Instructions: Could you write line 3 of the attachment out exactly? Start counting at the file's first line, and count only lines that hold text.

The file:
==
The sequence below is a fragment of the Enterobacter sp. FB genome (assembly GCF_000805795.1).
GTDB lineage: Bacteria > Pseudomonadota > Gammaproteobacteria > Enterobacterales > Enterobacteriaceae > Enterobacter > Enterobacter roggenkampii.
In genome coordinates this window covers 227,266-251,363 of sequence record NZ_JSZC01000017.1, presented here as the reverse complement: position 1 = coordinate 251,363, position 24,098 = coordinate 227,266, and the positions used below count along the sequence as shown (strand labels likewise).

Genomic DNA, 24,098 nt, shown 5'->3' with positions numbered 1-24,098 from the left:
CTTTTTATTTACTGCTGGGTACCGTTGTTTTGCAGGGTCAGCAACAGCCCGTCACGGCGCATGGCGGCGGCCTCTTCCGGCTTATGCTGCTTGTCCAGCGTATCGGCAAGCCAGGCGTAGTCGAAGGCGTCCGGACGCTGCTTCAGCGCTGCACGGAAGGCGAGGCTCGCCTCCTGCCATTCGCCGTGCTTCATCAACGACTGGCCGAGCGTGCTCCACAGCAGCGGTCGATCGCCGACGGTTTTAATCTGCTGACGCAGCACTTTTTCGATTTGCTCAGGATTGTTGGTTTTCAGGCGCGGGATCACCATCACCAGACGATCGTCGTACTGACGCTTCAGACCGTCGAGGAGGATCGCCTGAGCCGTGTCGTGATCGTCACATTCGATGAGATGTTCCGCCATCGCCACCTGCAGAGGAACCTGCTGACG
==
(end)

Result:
In genome coordinates this window covers 227,266-251,363 of sequence record NZ_JSZC01000017.1, presented here as the reverse complement: position 1 = coordinate 251,363, position 24,098 = coordinate 227,266, and the positions used below count along the sequence as shown (strand labels likewise).